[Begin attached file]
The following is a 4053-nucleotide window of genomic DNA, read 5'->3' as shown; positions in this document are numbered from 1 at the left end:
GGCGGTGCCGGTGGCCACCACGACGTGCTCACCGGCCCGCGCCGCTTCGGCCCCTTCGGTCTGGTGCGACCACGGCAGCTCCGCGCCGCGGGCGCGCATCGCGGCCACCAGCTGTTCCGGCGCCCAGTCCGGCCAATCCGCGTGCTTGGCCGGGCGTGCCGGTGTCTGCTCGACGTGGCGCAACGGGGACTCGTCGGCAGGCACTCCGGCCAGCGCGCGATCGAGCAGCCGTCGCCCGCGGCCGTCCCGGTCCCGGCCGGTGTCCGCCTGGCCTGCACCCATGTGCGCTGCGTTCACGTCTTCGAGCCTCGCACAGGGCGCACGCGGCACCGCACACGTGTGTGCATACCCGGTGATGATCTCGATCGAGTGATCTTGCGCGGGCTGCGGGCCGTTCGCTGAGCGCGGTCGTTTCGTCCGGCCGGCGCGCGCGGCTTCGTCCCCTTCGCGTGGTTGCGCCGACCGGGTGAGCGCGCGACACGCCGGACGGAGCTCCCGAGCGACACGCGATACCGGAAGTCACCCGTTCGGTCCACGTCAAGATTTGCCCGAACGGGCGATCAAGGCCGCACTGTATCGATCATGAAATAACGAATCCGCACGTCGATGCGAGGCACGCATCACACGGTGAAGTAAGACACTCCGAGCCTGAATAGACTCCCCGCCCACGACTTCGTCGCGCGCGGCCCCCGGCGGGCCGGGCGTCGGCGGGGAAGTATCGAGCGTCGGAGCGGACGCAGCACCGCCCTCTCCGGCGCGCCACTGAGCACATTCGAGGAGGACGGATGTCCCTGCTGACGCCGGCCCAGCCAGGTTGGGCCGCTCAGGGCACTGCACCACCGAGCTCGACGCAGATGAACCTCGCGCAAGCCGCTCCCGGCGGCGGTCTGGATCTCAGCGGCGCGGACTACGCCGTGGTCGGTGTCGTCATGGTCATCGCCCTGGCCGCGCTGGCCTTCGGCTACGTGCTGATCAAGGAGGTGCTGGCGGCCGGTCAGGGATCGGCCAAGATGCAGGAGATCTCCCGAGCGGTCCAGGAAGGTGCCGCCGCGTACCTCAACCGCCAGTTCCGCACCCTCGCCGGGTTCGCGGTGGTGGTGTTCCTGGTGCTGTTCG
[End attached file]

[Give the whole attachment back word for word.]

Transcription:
The following is a 4053-nucleotide window of genomic DNA, read 5'->3' as shown; positions in this document are numbered from 1 at the left end:
GGCGGTGCCGGTGGCCACCACGACGTGCTCACCGGCCCGCGCCGCTTCGGCCCCTTCGGTCTGGTGCGACCACGGCAGCTCCGCGCCGCGGGCGCGCATCGCGGCCACCAGCTGTTCCGGCGCCCAGTCCGGCCAATCCGCGTGCTTGGCCGGGCGTGCCGGTGTCTGCTCGACGTGGCGCAACGGGGACTCGTCGGCAGGCACTCCGGCCAGCGCGCGATCGAGCAGCCGTCGCCCGCGGCCGTCCCGGTCCCGGCCGGTGTCCGCCTGGCCTGCACCCATGTGCGCTGCGTTCACGTCTTCGAGCCTCGCACAGGGCGCACGCGGCACCGCACACGTGTGTGCATACCCGGTGATGATCTCGATCGAGTGATCTTGCGCGGGCTGCGGGCCGTTCGCTGAGCGCGGTCGTTTCGTCCGGCCGGCGCGCGCGGCTTCGTCCCCTTCGCGTGGTTGCGCCGACCGGGTGAGCGCGCGACACGCCGGACGGAGCTCCCGAGCGACACGCGATACCGGAAGTCACCCGTTCGGTCCACGTCAAGATTTGCCCGAACGGGCGATCAAGGCCGCACTGTATCGATCATGAAATAACGAATCCGCACGTCGATGCGAGGCACGCATCACACGGTGAAGTAAGACACTCCGAGCCTGAATAGACTCCCCGCCCACGACTTCGTCGCGCGCGGCCCCCGGCGGGCCGGGCGTCGGCGGGGAAGTATCGAGCGTCGGAGCGGACGCAGCACCGCCCTCTCCGGCGCGCCACTGAGCACATTCGAGGAGGACGGATGTCCCTGCTGACGCCGGCCCAGCCAGGTTGGGCCGCTCAGGGCACTGCACCACCGAGCTCGACGCAGATGAACCTCGCGCAAGCCGCTCCCGGCGGCGGTCTGGATCTCAGCGGCGCGGACTACGCCGTGGTCGGTGTCGTCATGGTCATCGCCCTGGCCGCGCTGGCCTTCGGCTACGTGCTGATCAAGGAGGTGCTGGCGGCCGGTCAGGGATCGGCCAAGATGCAGGAGATCTCCCGAGCGGTCCAGGAAGGTGCCGCCGCGTACCTCAACCGCCAGTTCCGCACCCTCGCCGGGTTCGCGGTGGTGGTGTTCCTGGTGCTGTTCG